William Gladstone and Woodrow Wilson were prominent advocates for Armenia at the close of the 19th century and after the first world war respectively, though such support proved worthless in practice. It is with Gladstone's last great public speech (September 24 1886) that Anne Redgate begins her monograph. However, far from concentrating on the Armenians' latter-day tragedies ("genocide" and territorial loss in Turkey; post-revolutionary wars, starvation and loss of land in the Caucasus; post-Soviet hostilities with Azerbaijan over Nagorno-Karabagh), this volume instead takes us back to the dawn of Armenian history.
Though such forms as Old Persian "Armina" and Greek "Armenioi" are not attested before 600 BC, 2nd-millennium BC Hittite references to a "Hayasa" people recall the Armenians' self-designation "Hay(k')" "Armenian(s)". Since the Urartian kingdom of the 9th to 6th centuries BC was centred on the later Armenian town of Van, Redgate plunges into an account of Urartia on the grounds that, if not precisely there, proto-Armenian speakers must have been somewhere nearby.
Indeed, if the original Indo-European homeland lay within Anatolia, the Armenians, speaking an Indo-European language (with large-scale lexical borrowing from Persian), may be presumed never to have moved far from it. With Armenians roughly in place at the fall of Urartu, the survey continues with details of developments in the areas historically occupied by Armenian speakers. The vicissitudes visited on them in their various kingdoms and principalities under the Orontid, Arsacid and Bagratid dynasties resulting from both internal intrigues involving the royal households and/or leading aristocratic families and the influence exercised at different times by such foreign powers as Media, Persia, Rome, Arabia, Byzantium, Seljuk and Ottoman Turkey, Mongolia and finally Russia often make demanding reading. The author's assessment that the book "is intended for non-Armenian readers interested in the ancient and medieval histories of Europe" is reasonable.
Familiar with classical Armenian histories (in translation) and much secondary literature, Redgate takes no fewer than 229 pages to reach the decisive defeat inflicted on Byzantium in 1071 by incoming Seljuks at Manazkert, when many Armenians fled to diverse havens, including the outpost of Cilicia, which flourished until 1375. Only 49 pages remain to accommodate the past 1,000 years of Armenian history. Alternative commendable introductions to this long-suffering nation, emphasising less the early and medieval periods, are Christopher J. Walker's Armenia: The Survival of a Nation (1990) and David Lang's The Armenians: A People in Exile (1988).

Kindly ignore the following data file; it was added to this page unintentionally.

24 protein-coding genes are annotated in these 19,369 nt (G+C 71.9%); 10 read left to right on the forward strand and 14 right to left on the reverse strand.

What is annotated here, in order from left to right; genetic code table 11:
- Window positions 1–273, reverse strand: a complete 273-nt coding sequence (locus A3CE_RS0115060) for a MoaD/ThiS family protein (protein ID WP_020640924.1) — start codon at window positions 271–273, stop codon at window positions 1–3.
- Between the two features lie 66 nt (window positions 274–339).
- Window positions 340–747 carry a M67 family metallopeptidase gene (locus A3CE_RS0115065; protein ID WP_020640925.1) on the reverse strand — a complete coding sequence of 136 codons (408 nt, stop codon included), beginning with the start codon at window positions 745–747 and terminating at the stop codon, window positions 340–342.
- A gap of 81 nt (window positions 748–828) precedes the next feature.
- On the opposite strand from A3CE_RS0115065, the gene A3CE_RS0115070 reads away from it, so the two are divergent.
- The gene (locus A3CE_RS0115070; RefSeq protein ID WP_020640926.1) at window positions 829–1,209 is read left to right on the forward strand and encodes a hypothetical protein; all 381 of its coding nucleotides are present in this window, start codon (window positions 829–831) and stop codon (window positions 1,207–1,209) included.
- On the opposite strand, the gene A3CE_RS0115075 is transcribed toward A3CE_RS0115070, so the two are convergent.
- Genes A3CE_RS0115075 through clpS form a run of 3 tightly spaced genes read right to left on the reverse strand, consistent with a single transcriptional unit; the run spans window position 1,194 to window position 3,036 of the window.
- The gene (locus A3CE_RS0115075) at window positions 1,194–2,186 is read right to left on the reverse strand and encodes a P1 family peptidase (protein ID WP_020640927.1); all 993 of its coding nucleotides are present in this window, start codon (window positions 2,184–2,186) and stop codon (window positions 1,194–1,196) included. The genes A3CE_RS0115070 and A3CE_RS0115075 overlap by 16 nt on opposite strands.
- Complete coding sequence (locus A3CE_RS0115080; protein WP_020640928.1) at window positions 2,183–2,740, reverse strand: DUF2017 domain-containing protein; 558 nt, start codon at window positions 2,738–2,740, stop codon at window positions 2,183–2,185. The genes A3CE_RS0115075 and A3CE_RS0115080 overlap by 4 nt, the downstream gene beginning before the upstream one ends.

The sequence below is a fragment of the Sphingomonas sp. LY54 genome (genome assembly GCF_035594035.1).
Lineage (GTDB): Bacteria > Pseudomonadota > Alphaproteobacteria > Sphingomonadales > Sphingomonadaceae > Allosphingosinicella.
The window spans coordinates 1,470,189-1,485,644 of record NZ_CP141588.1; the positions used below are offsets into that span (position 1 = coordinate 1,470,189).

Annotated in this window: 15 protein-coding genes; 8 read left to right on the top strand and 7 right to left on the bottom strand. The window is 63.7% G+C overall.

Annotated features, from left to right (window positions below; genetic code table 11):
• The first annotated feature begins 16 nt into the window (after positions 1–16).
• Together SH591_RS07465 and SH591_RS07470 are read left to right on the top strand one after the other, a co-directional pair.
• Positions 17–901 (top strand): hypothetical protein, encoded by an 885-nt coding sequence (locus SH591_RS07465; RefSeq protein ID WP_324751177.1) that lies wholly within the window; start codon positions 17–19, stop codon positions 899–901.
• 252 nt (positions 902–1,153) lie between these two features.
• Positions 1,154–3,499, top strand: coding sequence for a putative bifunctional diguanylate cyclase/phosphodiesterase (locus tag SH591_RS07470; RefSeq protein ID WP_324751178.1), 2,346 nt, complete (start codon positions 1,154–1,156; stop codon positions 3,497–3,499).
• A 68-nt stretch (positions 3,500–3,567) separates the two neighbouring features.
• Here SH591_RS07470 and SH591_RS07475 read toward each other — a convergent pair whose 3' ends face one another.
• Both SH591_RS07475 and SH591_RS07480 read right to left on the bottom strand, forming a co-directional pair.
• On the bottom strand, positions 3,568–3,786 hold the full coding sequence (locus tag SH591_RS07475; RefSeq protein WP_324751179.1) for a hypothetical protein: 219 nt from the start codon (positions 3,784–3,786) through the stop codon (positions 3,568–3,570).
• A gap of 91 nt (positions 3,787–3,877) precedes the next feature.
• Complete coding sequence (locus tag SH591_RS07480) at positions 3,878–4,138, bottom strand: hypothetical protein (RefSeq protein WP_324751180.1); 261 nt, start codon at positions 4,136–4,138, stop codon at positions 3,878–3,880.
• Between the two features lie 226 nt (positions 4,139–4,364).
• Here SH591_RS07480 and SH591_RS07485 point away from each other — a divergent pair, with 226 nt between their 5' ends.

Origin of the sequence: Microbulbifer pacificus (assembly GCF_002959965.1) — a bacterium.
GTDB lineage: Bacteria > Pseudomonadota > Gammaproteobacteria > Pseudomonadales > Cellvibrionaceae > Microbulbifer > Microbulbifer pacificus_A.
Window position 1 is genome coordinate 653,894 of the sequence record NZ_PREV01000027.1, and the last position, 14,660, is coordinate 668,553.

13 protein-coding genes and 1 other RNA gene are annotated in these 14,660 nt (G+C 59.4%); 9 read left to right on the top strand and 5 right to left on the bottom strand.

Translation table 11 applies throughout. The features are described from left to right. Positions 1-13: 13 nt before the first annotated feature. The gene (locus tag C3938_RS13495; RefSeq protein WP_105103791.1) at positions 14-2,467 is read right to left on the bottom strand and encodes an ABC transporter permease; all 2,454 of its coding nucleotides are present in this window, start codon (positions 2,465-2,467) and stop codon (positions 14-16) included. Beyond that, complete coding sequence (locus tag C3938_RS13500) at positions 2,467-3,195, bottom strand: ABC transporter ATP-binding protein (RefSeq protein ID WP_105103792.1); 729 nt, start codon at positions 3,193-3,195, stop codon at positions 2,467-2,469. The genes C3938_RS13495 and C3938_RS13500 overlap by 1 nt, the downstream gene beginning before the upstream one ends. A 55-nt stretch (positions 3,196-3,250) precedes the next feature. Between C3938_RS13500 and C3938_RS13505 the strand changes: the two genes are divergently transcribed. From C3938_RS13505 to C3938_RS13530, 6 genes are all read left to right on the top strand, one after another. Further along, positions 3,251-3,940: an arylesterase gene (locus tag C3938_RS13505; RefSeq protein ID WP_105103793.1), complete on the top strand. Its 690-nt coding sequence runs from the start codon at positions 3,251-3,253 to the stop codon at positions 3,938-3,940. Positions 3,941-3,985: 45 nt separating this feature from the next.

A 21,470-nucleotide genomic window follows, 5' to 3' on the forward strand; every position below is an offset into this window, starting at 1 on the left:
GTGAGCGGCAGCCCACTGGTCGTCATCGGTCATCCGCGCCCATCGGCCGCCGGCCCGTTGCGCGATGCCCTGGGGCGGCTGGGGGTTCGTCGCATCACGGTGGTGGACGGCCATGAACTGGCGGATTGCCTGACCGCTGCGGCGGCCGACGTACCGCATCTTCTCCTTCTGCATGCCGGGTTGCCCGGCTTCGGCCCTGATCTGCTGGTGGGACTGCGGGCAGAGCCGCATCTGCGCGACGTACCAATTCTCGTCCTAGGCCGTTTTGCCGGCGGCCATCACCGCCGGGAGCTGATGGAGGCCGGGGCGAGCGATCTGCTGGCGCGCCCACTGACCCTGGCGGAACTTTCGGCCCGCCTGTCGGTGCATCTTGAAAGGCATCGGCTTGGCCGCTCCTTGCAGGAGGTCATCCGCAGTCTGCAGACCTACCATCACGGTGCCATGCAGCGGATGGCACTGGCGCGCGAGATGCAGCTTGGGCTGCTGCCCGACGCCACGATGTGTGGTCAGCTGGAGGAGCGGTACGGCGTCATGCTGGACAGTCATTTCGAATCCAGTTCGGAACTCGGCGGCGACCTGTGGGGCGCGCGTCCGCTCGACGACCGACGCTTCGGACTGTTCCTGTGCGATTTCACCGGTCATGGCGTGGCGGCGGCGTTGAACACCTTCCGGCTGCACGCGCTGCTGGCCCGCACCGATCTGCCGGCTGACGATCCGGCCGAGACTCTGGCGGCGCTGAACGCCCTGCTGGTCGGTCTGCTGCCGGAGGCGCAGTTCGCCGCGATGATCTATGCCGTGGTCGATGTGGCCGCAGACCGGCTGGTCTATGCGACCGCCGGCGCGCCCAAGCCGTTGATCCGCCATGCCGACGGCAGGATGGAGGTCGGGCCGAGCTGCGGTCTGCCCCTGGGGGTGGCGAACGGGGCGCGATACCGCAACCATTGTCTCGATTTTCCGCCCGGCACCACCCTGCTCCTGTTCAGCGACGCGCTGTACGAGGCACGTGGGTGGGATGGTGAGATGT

Two seminal events for the Armenians were the adoption of Christianity and the invention of their unique script, though phonetic divergence between modern eastern and western dialects is ignored. Redgate devotes some space to these and other major aspects of Armenian civilisation. The conversion she dates to AD 314 (not 301), interpreting it perhaps more as a political than exclusively spiritual phenomenon. The Armenian tradition that Bishop Mesrop invented (c. 400) not only the Armenian but also the Georgian (and Caucasian Albanian) alphabets is accepted, whereas many doubt that one individual could have devised such perfect and visually distinct vehicles for such contrasting languages as Armenian and Georgian. Rivalries over Orthodox doctrine (monophysitism vs dyophysitism) and orthographic antiquity have probably been constants in Armeno-Georgian relations since Georgia abandoned monophysitism in 607, although, if his compatriots shared Thomas Artsruni's disdain of urban life in 893 Duin ("teeming with commerce and all kinds of impurity"), then Armenian attitudes must here have shifted radically.
George Hewitt is professor of Caucasian languages, School of Oriental and African Studies, London.
Author - Anne Elizabeth Redgate
ISBN - 0 631 13472 6 and 22037 2
Publisher - Blackwell
Price - £40.00
Pages - 331